Unemployment claims have reached all-time highs throughout Virginia and nationwide in the past couple of weeks due to layoffs related to the coronavirus outbreak.

“Our numbers have increased drastically,” said Joyce Fogg, a spokesperson with the Virginia Employment Commission (VEC). “A couple of weeks ago, we were having 320 claims a day. Now we’re having 8,000 to 10,000 claims a day at least.”

The figure for seasonally unadjusted initial claims in Virginia was 112,497 for the week ending March 28. That is an increase of 66,220 Virginian claimants from 46,277 for the week ending March 21. The increase in the number of claimants from the week ending March 14 to the week ending March 21 was an astounding 43,571, from 2,706 to 46,277 in Virginia.

In Halifax County, the number of initial unemployment insurance claims rose by 252 over the past couple of weeks, from five for the week ending on March 14 to 66 the week ending on March 21 and 318 for the week ending on March 28.

That compares to an increase of 671 claims over the same two-week timeframe in neighboring Pittsylvania County, and an increase of 196 claims in neighboring Mecklenburg County.

The number of initial unemployment claims filed in Virginia during the week ending March 28 was 110,397 higher than the same week last year – more than a 5,000% increase. Northern Virginia and eastern Virginia are the regions with the highest number of unemployment claims.

Nationwide, seasonally adjusted initial claims for the week ending March 28 were 6,648,000, an increase of 3,341,000 from the previous week’s revised level. This marks the highest level of seasonally adjusted initial claims in the history of the seasonally adjusted series. The previous high was the significantly lower number of 695,000 in October of 1982.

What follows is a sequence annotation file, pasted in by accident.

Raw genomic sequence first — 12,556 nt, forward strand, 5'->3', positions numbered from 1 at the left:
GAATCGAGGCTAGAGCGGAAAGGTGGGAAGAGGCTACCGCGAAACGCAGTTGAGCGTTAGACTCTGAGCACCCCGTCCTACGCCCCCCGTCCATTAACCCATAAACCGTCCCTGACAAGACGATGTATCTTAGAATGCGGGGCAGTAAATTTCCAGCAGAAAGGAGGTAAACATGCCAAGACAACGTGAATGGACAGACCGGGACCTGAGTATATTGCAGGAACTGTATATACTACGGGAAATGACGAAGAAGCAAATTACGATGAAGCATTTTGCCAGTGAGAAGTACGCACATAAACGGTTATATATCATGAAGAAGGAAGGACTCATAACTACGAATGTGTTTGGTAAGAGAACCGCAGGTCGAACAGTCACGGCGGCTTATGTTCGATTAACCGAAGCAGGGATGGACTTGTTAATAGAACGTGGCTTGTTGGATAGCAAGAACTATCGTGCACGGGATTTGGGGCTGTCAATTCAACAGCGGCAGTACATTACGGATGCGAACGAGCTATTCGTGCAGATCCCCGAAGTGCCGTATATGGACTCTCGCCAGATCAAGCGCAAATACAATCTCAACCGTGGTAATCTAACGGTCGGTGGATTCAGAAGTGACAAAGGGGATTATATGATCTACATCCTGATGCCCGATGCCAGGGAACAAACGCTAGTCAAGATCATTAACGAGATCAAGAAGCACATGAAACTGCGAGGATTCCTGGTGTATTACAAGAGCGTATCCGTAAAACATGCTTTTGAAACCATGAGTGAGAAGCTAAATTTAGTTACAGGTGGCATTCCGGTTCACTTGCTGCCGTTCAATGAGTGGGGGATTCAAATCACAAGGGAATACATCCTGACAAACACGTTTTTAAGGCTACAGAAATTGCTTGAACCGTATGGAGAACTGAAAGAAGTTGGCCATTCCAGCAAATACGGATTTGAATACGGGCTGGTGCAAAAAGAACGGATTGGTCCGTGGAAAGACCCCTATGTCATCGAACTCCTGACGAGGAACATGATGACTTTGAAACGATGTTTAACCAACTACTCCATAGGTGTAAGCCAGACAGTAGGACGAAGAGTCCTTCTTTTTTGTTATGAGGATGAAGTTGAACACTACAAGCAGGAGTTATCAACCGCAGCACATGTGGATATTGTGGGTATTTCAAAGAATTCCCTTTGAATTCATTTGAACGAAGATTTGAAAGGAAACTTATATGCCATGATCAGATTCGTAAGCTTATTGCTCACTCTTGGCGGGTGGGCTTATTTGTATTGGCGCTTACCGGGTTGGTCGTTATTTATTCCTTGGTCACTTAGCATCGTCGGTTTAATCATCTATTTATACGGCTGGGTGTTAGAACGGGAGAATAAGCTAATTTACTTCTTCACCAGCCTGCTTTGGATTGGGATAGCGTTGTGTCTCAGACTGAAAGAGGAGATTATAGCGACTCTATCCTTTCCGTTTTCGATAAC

Because of the large number of unemployment claims being filed, the wait time to file a claim through the VEC over the phone is longer than two hours, Fogg said. The fastest way to file a claim is by visiting the VEC website ( Fogg advised those filing a claim to ensure that they are on the VEC website, ending in .gov, prior to entering their personal information in order to protect themselves from scammers.

“There are scammers out there trying to get your information and your money,” Fogg said.

The hardest-hit industries in Virginia during the coronavirus outbreak are service-related industries, specifically the accommodation and food services industries, the VEC reports. Many of the businesses in those industries have been forced to close or restrict their operations because of government mandates aimed at decreasing the spread of the coronavirus.

Virginia Gov. Ralph Northam’s Executive Order No. 53, which became effective March 24, mandated the closure of recreational and entertainment businesses, including beauty salons, theaters, amusement parks and museums. The order also mandated that restaurants, breweries, tasting rooms and distilleries close their “dining and congregation areas.” Those businesses can only remain open for delivery and take-out services. In addition, Order No. 53 mandates that non-essential retail businesses limit their operations to “10 patrons or less with adequate social distancing” or close if they cannot abide by those restrictions.

Certain rules on unemployment also have changed as a result of the Coronavirus Aid, Relief, and Economic Security (CARES) Act. Under the CARES Act, the one-week waiting period and requirement to conduct a weekly job search are both suspended for those filing unemployment claims starting March 15.

Fogg said the VEC is awaiting further guidance from the U.S. Department of Labor regarding the impacts of the CARES Act on unemployment claims and is in the process of updating its Information Technology system to include the CARES Act information.

Miranda Baines is a staff writer for The Gazette-Virginian. Contact her at

Miranda Baines is a staff writer for The Gazette-Virginian. Contact her at